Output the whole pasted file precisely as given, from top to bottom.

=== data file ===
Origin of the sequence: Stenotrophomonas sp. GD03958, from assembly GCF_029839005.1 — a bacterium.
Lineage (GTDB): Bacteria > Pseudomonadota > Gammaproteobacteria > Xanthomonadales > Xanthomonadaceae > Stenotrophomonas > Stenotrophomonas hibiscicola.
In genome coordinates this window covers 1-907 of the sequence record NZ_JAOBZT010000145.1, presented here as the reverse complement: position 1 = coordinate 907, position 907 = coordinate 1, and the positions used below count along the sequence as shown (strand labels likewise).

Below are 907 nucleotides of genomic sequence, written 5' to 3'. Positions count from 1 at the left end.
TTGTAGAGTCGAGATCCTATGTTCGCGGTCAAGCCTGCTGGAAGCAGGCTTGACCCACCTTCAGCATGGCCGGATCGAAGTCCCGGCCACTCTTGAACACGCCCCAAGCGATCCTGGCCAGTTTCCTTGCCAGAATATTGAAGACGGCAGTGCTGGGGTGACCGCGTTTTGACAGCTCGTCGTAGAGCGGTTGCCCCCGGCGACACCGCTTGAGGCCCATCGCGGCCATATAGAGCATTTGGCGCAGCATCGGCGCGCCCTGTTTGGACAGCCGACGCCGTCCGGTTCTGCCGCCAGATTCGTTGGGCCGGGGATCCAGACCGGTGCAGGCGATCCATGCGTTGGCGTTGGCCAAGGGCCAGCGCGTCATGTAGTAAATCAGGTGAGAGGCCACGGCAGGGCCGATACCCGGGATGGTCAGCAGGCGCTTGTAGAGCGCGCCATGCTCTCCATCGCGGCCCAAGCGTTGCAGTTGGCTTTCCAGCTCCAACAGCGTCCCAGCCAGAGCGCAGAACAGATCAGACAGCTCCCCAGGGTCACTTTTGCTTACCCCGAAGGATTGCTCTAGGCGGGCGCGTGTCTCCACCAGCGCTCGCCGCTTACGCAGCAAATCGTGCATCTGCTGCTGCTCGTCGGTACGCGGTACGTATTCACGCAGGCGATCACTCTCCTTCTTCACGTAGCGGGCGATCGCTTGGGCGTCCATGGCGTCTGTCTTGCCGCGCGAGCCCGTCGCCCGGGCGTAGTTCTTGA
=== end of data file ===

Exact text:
Origin of the sequence: Stenotrophomonas sp. GD03958, from assembly GCF_029839005.1 — a bacterium.
Lineage (GTDB): Bacteria > Pseudomonadota > Gammaproteobacteria > Xanthomonadales > Xanthomonadaceae > Stenotrophomonas > Stenotrophomonas hibiscicola.
In genome coordinates this window covers 1-907 of the sequence record NZ_JAOBZT010000145.1, presented here as the reverse complement: position 1 = coordinate 907, position 907 = coordinate 1, and the positions used below count along the sequence as shown (strand labels likewise).

Below are 907 nucleotides of genomic sequence, written 5' to 3'. Positions count from 1 at the left end.
TTGTAGAGTCGAGATCCTATGTTCGCGGTCAAGCCTGCTGGAAGCAGGCTTGACCCACCTTCAGCATGGCCGGATCGAAGTCCCGGCCACTCTTGAACACGCCCCAAGCGATCCTGGCCAGTTTCCTTGCCAGAATATTGAAGACGGCAGTGCTGGGGTGACCGCGTTTTGACAGCTCGTCGTAGAGCGGTTGCCCCCGGCGACACCGCTTGAGGCCCATCGCGGCCATATAGAGCATTTGGCGCAGCATCGGCGCGCCCTGTTTGGACAGCCGACGCCGTCCGGTTCTGCCGCCAGATTCGTTGGGCCGGGGATCCAGACCGGTGCAGGCGATCCATGCGTTGGCGTTGGCCAAGGGCCAGCGCGTCATGTAGTAAATCAGGTGAGAGGCCACGGCAGGGCCGATACCCGGGATGGTCAGCAGGCGCTTGTAGAGCGCGCCATGCTCTCCATCGCGGCCCAAGCGTTGCAGTTGGCTTTCCAGCTCCAACAGCGTCCCAGCCAGAGCGCAGAACAGATCAGACAGCTCCCCAGGGTCACTTTTGCTTACCCCGAAGGATTGCTCTAGGCGGGCGCGTGTCTCCACCAGCGCTCGCCGCTTACGCAGCAAATCGTGCATCTGCTGCTGCTCGTCGGTACGCGGTACGTATTCACGCAGGCGATCACTCTCCTTCTTCACGTAGCGGGCGATCGCTTGGGCGTCCATGGCGTCTGTCTTGCCGCGCGAGCCCGTCGCCCGGGCGTAGTTCTTGA